Ezequiela Nieves's picture

There are so many wonderful ideas within this Edutopia system. Can you recommend any PBL list of ideas,and or resources for primary grades K-2?

Stacey's picture
Middle School Social Studies teacher, Bismarck, ND

I completely agree with your staff in that there needs to be a variety of assessments given to students to determine if they are developing skills such as reasoning, analysis, and evaluation. I am a social studies teacher and I would love to find some content specific articles, blogs, or other resources on how best to assess for higher-order thinking, such as reasoning and comprehension. Are there any specific resources that your staff can recommend so that I can better assess my students?
Thanks for you help! I love this site it is so helpful and really gets me excited about developing new strategies in my classroom.

melinstaedt's picture
Kindergarten Teacher from ND

Unfortunately our country requires us to use high stakes testing so students need practice taking these types of tests so those teachers that are teaching their students how to take a test and test taking strategies are setting their students up for future success. And you are right that parents and community members look at the test scores to see how a school or district is performing. I think that is sad because these tests do not demonstrate all of the learning that is taking place in a classroom because the high stakes tests don't measure everything.

I wonder though what I can do as a kindergarten teacher to prepare my students for testing in the future. My district requires all grades K-5 to take summative language art tests at the end of every unit. Unfortunately, these tests are a huge waste of time for my kids and myself because it shows me nothing that I don't already know and my kids sometimes 'bomb' the tests because they don't feel like taking the test that day, when really they know all of the information they are being tested on. So as a kindergarten teacher I am curious where I can look to find different forms of assessment that I can use with my students to measure their understanding of the material that is a better use of mine and the children's time?

Megan's picture

I am moving into a middle school teaching position this year, from third grade, and I am a bit nervous as to how to keep my students "excited" about learning. As students get older, I keep reading how they begin to dislike school in the middle level. What can I do to prevent this from happening? Part of me firmly believes that these are the grades where the bar is raised disproportionately high, and students are forced into failure, but I also feel that the pressure of standardized tests and regular assessment is a factor. Does anyone have any ideas how to balance the real importance of testing, without giving up on our students' success?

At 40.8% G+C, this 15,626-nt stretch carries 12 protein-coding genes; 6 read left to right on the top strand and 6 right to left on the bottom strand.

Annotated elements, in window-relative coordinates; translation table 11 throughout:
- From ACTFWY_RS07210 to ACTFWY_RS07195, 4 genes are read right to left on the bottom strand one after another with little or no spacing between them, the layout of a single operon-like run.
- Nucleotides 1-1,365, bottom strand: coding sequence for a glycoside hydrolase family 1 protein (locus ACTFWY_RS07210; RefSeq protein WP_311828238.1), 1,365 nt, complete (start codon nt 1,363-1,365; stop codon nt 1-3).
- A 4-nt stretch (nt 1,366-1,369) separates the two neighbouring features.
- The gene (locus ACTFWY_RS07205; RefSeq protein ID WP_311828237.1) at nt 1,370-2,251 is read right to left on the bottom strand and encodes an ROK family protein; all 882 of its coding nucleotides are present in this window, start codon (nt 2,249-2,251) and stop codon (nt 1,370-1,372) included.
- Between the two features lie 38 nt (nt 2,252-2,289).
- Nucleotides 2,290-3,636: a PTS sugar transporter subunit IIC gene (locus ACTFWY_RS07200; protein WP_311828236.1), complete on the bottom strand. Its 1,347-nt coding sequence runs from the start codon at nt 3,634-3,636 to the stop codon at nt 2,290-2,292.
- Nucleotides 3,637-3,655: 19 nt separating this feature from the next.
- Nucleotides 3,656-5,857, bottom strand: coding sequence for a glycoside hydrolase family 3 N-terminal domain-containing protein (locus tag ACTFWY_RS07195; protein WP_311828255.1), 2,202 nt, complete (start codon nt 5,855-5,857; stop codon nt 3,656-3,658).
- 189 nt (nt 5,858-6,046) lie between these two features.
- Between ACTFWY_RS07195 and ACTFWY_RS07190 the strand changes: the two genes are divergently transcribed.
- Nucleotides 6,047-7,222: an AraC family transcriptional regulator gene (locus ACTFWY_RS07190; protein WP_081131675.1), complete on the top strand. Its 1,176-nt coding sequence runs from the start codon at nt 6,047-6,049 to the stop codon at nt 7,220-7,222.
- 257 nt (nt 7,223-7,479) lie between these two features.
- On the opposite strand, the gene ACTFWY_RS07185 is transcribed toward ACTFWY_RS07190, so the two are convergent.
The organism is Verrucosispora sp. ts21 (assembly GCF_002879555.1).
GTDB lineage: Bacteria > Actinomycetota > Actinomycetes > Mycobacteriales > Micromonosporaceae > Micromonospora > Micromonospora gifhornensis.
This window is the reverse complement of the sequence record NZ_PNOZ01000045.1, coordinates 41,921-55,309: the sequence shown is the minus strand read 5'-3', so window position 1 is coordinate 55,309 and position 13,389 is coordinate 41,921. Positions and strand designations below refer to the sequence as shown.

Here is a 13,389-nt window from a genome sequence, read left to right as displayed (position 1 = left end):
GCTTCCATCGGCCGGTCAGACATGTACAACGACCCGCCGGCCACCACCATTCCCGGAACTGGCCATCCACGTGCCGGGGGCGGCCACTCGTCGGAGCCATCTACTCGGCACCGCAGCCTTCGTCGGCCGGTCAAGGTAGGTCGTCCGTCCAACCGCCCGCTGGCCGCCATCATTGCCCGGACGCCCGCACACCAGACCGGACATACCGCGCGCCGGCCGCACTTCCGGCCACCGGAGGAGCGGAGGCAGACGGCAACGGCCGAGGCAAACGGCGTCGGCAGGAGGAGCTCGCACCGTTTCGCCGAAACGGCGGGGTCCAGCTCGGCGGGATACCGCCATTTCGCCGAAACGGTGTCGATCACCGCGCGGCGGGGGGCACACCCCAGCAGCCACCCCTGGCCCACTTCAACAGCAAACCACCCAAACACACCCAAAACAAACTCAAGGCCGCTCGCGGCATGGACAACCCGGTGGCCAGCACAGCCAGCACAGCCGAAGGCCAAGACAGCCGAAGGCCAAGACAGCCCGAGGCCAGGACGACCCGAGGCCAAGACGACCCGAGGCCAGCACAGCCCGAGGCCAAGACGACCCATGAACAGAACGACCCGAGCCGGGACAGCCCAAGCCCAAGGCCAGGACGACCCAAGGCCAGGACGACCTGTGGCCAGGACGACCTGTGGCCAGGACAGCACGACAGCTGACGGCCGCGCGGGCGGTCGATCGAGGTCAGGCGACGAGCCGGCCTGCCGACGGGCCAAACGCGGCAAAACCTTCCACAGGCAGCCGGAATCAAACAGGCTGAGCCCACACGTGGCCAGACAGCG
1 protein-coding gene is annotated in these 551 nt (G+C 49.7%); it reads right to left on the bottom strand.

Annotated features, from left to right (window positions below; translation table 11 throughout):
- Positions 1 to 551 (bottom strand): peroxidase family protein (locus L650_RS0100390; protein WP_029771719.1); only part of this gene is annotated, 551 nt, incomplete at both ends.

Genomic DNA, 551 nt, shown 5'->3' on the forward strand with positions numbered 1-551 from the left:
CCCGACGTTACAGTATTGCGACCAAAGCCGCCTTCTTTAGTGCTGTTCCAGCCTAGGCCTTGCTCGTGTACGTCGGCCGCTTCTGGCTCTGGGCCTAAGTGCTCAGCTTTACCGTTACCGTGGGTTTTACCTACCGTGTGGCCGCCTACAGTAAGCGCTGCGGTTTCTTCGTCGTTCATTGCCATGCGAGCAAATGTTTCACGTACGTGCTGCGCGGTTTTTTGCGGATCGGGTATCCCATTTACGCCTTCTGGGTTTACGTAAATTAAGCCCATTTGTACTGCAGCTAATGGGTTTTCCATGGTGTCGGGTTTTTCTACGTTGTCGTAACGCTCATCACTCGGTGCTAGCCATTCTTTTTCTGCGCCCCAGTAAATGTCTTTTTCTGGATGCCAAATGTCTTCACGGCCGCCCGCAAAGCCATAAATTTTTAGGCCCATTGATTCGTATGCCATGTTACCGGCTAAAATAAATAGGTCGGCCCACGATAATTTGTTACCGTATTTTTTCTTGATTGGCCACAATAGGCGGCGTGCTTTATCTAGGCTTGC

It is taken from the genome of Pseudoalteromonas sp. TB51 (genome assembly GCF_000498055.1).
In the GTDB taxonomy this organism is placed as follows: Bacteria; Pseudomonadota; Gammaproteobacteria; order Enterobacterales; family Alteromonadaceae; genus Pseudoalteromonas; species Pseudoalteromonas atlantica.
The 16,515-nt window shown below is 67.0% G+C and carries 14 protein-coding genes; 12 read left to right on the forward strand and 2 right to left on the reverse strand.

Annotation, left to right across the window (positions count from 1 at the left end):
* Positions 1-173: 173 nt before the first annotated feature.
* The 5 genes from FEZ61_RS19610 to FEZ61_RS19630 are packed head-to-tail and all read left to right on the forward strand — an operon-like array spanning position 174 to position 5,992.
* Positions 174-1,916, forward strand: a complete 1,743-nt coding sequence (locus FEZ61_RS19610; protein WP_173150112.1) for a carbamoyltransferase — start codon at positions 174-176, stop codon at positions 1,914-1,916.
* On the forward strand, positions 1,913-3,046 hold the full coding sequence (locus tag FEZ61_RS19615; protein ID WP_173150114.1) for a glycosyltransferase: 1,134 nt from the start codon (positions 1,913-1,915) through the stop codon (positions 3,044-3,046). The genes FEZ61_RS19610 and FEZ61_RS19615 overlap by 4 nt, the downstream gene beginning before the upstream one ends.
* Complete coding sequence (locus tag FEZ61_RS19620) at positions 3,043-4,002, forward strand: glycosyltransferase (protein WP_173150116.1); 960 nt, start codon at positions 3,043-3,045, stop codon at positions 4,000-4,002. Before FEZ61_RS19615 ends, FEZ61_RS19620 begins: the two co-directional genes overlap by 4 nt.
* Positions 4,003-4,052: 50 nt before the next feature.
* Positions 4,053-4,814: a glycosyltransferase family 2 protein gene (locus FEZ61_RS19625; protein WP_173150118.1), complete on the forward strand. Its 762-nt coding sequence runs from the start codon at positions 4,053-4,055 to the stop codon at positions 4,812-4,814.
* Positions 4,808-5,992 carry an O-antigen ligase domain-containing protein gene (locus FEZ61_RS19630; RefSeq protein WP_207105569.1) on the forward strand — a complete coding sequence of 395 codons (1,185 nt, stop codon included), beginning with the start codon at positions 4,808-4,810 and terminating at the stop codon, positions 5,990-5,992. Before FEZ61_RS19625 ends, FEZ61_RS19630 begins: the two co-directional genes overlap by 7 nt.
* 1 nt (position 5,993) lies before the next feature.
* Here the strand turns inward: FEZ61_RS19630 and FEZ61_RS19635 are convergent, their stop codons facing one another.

Chad Powers's picture

In trying to make my assessments more technology oriented, realistic, and modern, I am using more collaborative and project-based assessment. I am encountering resistance in my required courses, and even in some electives. I find that most students are willing to scratch pencil to paper for a test or quiz, however many refuse to collaborate or actually DO anything. They'd prefer a lower grade to performing tasks, and their effort level drops with every conflict. Do you have any suggestions for addressing this pervasive laziness which seems to grow yearly-in middle and high schoolers? We know these forms of assessment are not only more effective in promoting student learning, but also prepare them for high-stakes testing. That's all well and good, but what about those who don't want to work beyond the bare minimum paper and pencil exam??

Victor Concepcion's picture
Victor Concepcion
Graduate School University Professor

It is important to share these problems with other teachers of the school. In other words, to create in the school a culture of assessment and the use of such innovative teaching and leaning techniques. Otherwise, students' will confront ambiguity in the process learning and most of all evaluating procedures. I recomend the book Habits of Mind (Costa & Kallick,2008) to have a better undestanding on this interesting issue. Motivaton=Motor; Motor=Energy; Energy=Feed..... What are we feeding (cognitive speaking) students' with?